Background and Story
Like the original Dirty Dancing, Dirty Dancing: Havana Nights combines romance, dance and personal history. In 1958, JoAnn Jansen was a teenager living in St. Louis, Missouri, when her father, an executive with Reynolds Aluminum, was transferred to Havana. Jansen didn’t want to leave her life in St. Louis, but of course had no choice. Her family joined the other American families in residence at Havana’s luxurious hotels, where every need was catered to and people socialized at posh country clubs, glittering private parties, and opulent nightclub/casinos. It was a culture shock, to put it mildly.
“We were a middle-class family,” Jansen recalls. “Suddenly, we were living in a fancy hotel, with maids and a chauffeur available at all times. We were expected to be part of the high-class North American group, but I fell in love with a Latin boy who introduced me to an amazing country.”
In discovering Cuba, she discovered a culture where dance and music were part of everyday life. Jansen knew dance well; she had studied ballet for years and her parents had been professional ballroom dancers. But the dancing in Cuba ‘ how people moved, the ways bodies touched – was a vastly different entity. Dance also gave ordinary Cubans a rare opportunity to speak their minds, using their bodies. “I had never in my life seen anything that looked remotely like the dancing I saw in Havana,” Jansen remarks. “When people danced, it wasn’t connected to sex necessarily; it was about the freedom of your body and what it feels like to express yourself. I discovered that you could move your body any way you want; it’s part of your personality and nobody can take that from you. The Cuban people understood that deeply.”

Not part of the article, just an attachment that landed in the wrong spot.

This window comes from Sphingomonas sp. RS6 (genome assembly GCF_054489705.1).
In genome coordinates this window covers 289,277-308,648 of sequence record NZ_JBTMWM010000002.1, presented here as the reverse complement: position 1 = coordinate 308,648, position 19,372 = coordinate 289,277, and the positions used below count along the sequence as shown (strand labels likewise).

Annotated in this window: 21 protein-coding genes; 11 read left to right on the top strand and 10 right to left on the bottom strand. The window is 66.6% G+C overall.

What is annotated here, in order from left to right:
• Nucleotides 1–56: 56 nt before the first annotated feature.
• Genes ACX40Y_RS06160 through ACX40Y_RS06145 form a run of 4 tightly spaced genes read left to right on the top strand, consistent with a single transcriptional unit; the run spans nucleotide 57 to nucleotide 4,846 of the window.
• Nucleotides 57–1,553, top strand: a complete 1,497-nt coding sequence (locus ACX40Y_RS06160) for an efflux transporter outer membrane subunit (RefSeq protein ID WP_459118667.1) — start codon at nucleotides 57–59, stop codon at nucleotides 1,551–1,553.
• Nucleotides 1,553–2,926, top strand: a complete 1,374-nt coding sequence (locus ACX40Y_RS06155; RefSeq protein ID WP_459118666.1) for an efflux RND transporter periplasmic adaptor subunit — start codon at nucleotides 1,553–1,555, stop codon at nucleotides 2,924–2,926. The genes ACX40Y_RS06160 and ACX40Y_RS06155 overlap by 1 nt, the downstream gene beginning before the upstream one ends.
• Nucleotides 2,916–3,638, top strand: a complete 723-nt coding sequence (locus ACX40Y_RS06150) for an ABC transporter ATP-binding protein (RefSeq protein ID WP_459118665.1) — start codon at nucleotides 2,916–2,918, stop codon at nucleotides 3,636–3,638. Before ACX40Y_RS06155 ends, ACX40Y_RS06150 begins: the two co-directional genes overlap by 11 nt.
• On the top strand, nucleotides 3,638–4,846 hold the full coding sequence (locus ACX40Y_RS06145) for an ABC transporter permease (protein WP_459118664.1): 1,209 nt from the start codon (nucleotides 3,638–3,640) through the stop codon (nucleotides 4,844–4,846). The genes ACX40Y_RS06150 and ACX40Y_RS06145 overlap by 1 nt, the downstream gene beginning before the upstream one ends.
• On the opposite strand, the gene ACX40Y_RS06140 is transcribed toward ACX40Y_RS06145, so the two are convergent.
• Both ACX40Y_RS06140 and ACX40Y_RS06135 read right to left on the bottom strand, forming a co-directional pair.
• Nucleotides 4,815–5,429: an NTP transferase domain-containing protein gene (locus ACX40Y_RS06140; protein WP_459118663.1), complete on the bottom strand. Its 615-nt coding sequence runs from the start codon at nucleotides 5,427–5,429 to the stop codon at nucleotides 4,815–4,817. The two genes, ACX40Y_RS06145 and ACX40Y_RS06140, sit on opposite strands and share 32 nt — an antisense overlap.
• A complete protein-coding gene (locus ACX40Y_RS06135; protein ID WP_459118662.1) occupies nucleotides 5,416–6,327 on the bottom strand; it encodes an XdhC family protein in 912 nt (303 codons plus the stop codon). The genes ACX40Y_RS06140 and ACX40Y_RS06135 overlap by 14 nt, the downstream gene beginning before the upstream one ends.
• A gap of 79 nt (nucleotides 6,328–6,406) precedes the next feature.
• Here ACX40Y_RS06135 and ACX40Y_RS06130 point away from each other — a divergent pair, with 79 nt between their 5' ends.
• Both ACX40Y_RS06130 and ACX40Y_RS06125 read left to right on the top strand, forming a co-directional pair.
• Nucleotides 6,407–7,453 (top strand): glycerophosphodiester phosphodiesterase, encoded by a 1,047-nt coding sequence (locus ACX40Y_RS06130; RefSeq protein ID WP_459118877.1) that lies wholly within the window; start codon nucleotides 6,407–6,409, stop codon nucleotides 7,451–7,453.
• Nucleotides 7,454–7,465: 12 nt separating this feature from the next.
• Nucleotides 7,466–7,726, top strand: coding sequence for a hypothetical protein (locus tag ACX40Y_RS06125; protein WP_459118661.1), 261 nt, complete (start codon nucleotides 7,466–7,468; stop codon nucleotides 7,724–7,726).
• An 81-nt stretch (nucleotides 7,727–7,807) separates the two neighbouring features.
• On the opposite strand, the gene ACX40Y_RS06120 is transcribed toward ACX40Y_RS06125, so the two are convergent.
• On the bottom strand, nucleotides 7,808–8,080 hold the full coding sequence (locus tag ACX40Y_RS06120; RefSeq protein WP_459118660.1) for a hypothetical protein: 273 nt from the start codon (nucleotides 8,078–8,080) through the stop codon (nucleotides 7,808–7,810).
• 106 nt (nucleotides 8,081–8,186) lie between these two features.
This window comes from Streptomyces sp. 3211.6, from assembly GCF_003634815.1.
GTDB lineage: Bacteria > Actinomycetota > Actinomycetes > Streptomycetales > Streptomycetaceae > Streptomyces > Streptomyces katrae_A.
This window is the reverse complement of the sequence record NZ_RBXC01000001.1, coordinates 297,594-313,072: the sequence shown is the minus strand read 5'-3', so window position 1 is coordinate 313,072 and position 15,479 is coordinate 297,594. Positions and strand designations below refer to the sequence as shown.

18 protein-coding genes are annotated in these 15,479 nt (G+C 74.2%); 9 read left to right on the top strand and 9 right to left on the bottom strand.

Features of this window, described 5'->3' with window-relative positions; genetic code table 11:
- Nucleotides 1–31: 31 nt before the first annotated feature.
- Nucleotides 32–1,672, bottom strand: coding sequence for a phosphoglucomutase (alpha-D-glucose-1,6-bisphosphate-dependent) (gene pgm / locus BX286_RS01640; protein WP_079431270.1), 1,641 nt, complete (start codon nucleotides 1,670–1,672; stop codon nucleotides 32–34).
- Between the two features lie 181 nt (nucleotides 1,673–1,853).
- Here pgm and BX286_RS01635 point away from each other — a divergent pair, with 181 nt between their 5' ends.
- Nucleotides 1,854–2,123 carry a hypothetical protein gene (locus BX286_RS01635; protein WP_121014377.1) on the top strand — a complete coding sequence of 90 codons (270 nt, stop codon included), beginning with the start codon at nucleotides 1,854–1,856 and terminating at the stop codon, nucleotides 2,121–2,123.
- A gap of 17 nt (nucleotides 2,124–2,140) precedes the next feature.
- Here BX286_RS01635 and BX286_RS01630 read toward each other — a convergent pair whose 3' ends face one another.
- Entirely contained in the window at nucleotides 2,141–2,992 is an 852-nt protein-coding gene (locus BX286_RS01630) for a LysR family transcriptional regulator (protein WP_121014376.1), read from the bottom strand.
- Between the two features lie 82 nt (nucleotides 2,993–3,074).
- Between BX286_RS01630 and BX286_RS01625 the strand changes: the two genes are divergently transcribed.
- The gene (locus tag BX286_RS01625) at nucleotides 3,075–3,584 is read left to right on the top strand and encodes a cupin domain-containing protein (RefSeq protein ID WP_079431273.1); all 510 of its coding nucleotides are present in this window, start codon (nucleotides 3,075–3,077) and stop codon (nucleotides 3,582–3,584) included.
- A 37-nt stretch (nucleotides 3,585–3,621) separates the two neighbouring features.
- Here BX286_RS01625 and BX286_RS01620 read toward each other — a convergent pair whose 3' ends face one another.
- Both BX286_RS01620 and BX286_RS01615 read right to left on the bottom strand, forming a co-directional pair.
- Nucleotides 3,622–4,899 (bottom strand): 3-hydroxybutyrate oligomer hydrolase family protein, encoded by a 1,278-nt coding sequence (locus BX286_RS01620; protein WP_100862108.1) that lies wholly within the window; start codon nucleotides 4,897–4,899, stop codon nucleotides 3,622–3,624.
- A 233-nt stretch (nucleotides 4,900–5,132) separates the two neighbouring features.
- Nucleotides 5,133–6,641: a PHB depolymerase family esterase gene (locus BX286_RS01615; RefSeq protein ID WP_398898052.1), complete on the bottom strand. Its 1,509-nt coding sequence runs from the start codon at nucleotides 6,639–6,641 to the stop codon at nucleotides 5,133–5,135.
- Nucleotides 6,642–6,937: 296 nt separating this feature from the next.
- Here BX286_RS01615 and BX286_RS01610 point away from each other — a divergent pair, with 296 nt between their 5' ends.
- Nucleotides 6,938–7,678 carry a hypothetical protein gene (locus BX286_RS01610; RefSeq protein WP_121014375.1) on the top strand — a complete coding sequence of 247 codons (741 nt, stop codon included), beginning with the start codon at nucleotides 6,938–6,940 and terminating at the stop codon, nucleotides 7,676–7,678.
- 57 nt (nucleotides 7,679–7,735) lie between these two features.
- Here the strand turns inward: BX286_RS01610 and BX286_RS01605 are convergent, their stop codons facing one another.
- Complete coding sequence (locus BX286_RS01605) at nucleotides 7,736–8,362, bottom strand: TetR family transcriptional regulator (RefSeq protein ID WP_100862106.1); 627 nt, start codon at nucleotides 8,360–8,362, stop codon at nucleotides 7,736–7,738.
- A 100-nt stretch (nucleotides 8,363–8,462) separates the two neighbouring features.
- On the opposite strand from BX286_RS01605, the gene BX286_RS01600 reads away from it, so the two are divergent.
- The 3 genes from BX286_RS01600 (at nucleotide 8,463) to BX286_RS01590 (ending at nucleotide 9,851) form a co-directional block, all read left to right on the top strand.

Jansen’s experience in Cuba influenced her life in countless respects, including her choice of dance as a career. She was running her own modern dance company in New York when she first met Lawrence Bender, who began his career as a dancer and actor. They became friends and went on to work together after Bender became a producer, collaborating on motion pictures including Quentin Tarantino’s Pulp Fiction and Boaz Yakin’s Fresh. Over the years, Bender and Jansen had worked on developing a film version of Jansen’s teenage experience. When Bender became involved with the production of a new chapter of Dirty Dancing, the pieces fell into place. “I was talking to JoAnn and Boaz Yakin and we realized JoAnn’s story would be great for a Dirty Dancing movie,” remembers Bender. “I’m an ex-dancer, so the idea of doing a dance movie or a musical is really close to my heart. It’s something I’ve wanted to do for a long time.”